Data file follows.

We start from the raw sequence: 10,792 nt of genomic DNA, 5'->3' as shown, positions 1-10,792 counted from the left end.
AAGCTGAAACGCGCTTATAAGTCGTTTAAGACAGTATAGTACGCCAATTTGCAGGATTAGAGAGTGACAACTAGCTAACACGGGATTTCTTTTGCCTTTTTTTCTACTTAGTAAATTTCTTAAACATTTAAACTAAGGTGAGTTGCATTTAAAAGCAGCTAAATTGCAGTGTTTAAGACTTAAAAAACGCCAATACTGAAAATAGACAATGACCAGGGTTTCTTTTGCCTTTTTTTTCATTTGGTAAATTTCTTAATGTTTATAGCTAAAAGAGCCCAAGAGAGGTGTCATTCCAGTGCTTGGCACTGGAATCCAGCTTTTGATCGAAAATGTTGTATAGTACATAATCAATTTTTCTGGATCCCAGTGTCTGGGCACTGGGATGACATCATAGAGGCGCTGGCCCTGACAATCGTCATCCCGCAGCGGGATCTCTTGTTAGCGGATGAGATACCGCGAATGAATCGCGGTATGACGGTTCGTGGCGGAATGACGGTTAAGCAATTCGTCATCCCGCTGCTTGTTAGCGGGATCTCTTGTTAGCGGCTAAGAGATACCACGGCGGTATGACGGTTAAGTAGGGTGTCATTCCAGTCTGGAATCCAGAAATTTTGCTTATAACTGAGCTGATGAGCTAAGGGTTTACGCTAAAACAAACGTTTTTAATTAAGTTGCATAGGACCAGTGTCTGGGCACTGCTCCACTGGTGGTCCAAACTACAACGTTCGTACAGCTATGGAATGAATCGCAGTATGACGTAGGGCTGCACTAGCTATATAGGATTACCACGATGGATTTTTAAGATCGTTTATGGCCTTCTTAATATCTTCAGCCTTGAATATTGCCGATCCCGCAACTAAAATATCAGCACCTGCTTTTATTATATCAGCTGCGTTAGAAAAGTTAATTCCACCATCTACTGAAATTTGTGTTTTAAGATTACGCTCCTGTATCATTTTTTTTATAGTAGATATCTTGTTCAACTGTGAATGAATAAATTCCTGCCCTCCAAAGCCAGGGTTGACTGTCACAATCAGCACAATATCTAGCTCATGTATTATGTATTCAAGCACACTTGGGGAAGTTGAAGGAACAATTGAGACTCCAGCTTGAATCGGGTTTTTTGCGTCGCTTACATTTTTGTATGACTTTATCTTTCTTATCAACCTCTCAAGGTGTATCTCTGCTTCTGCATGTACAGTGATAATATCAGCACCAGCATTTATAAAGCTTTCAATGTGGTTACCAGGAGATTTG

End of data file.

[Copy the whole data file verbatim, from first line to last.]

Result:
We start from the raw sequence: 10,792 nt of genomic DNA, 5'->3' as shown, positions 1-10,792 counted from the left end.
AAGCTGAAACGCGCTTATAAGTCGTTTAAGACAGTATAGTACGCCAATTTGCAGGATTAGAGAGTGACAACTAGCTAACACGGGATTTCTTTTGCCTTTTTTTCTACTTAGTAAATTTCTTAAACATTTAAACTAAGGTGAGTTGCATTTAAAAGCAGCTAAATTGCAGTGTTTAAGACTTAAAAAACGCCAATACTGAAAATAGACAATGACCAGGGTTTCTTTTGCCTTTTTTTTCATTTGGTAAATTTCTTAATGTTTATAGCTAAAAGAGCCCAAGAGAGGTGTCATTCCAGTGCTTGGCACTGGAATCCAGCTTTTGATCGAAAATGTTGTATAGTACATAATCAATTTTTCTGGATCCCAGTGTCTGGGCACTGGGATGACATCATAGAGGCGCTGGCCCTGACAATCGTCATCCCGCAGCGGGATCTCTTGTTAGCGGATGAGATACCGCGAATGAATCGCGGTATGACGGTTCGTGGCGGAATGACGGTTAAGCAATTCGTCATCCCGCTGCTTGTTAGCGGGATCTCTTGTTAGCGGCTAAGAGATACCACGGCGGTATGACGGTTAAGTAGGGTGTCATTCCAGTCTGGAATCCAGAAATTTTGCTTATAACTGAGCTGATGAGCTAAGGGTTTACGCTAAAACAAACGTTTTTAATTAAGTTGCATAGGACCAGTGTCTGGGCACTGCTCCACTGGTGGTCCAAACTACAACGTTCGTACAGCTATGGAATGAATCGCAGTATGACGTAGGGCTGCACTAGCTATATAGGATTACCACGATGGATTTTTAAGATCGTTTATGGCCTTCTTAATATCTTCAGCCTTGAATATTGCCGATCCCGCAACTAAAATATCAGCACCTGCTTTTATTATATCAGCTGCGTTAGAAAAGTTAATTCCACCATCTACTGAAATTTGTGTTTTAAGATTACGCTCCTGTATCATTTTTTTTATAGTAGATATCTTGTTCAACTGTGAATGAATAAATTCCTGCCCTCCAAAGCCAGGGTTGACTGTCACAATCAGCACAATATCTAGCTCATGTATTATGTATTCAAGCACACTTGGGGAAGTTGAAGGAACAATTGAGACTCCAGCTTGAATCGGGTTTTTTGCGTCGCTTACATTTTTGTATGACTTTATCTTTCTTATCAACCTCTCAAGGTGTATCTCTGCTTCTGCATGTACAGTGATAATATCAGCACCAGCATTTATAAAGCTTTCAATGTGGTTACCAGGAGATTTG